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Introducing motives

It turns out to focus the discussion of Weil cohomology theories
suitably. Fun!
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aisejohan committed Jun 14, 2019
1 parent 1eb5372 commit c0f582b70e6b00cd2e49770ea32535a78d9cf2ef
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  1. +33 −0 chow.tex
  2. +2,599 −467 weil.tex
@@ -5917,6 +5917,39 @@ \section{Bivariant intersection theory}
condition (3) of Definition \ref{definition-bivariant-class}.

There is a more general type of bivariant class that doesn't seem to be
considered in the literature. Namely, suppose we are given a diagram
X \longrightarrow Z \longleftarrow Y
of schemes locally of finite type over $(S, \delta)$ as in
Situation \ref{situation-setup}. Let $p \in \mathbf{Z}$.
Then we can consider a rule $c$ which assigns to every $Z' \to Z$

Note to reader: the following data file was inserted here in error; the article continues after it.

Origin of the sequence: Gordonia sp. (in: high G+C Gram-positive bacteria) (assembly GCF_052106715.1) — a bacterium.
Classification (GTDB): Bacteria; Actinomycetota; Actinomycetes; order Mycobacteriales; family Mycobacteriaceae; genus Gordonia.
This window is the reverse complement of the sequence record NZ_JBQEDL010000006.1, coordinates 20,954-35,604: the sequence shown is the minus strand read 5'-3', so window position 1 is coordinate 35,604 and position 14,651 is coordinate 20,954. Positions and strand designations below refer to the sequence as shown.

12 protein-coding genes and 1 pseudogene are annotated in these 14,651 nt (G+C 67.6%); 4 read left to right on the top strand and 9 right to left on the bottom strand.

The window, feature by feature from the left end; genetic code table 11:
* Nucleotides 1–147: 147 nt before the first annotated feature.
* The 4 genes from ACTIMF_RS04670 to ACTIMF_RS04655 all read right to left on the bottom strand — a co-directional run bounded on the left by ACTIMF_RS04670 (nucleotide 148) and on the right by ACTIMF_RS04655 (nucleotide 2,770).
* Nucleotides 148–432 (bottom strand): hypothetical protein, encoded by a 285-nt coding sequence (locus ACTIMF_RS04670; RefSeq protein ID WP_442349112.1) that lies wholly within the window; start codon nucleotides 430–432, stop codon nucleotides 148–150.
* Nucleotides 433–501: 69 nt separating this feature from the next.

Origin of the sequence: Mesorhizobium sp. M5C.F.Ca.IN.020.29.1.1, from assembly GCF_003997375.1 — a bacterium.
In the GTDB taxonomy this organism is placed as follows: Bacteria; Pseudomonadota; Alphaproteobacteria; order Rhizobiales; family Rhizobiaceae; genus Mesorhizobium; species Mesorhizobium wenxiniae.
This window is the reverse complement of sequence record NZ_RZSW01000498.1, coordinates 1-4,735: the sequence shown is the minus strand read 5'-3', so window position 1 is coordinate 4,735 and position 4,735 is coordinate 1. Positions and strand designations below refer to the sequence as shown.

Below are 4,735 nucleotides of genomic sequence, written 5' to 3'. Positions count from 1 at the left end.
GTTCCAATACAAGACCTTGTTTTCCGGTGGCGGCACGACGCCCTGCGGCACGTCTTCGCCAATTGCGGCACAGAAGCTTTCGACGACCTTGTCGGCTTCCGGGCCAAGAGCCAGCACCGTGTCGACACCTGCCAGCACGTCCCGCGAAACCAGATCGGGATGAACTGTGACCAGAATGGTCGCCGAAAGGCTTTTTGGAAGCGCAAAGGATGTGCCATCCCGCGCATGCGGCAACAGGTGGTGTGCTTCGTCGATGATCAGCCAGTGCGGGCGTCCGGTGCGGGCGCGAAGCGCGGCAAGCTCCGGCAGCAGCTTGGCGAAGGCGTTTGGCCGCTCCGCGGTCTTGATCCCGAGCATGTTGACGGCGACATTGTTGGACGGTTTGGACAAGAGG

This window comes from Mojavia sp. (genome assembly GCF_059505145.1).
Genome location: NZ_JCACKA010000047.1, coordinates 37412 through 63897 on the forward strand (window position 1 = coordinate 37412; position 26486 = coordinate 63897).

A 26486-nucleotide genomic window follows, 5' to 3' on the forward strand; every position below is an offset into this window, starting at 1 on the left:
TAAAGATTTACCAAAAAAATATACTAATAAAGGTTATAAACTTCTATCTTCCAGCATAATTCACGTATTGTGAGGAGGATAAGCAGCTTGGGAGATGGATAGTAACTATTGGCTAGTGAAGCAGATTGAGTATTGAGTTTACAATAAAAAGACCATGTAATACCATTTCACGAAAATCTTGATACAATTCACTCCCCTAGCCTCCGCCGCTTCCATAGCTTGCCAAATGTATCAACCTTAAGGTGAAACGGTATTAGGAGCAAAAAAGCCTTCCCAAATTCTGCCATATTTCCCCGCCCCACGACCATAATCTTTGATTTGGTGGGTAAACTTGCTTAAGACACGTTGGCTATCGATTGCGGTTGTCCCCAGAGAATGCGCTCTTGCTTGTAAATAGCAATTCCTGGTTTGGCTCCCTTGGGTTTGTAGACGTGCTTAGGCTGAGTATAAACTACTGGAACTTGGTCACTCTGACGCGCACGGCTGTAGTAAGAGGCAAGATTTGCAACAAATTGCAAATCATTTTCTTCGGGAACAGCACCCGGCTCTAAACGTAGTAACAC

locally of finite type maps
c \cap - : A_k(Y') \longrightarrow A_{k - p}(X')
for all $k \in \mathbf{Z}$
where $X' = Z' \times_Z X$ and $Y' = Z' \times_Z Y$ compatible with
\item proper pushforward if given $Z'' \to Z'$ proper,
\item flat pullback if given $Z'' \to Z'$ flat
of fixed relative dimension, and
\item gysin maps if given $D' \subset Z'$ as in
Definition \ref{definition-gysin-homomorphism}.
We omit the detailed formulations. Suppose we denote the collection
of all such operations $A^*(X \to Z \leftarrow Y)$. A simple example
of the utility of this concept is when we have a proper morphism
$f : X_2 \to X_1$. Then $f_*$ isn't a bivariant operation in the sense of
Definition \ref{definition-bivariant-class} but it is in the
above generalized sense, namely, $f_* \in A^0(X_1 \to X_1 \leftarrow X_2)$.

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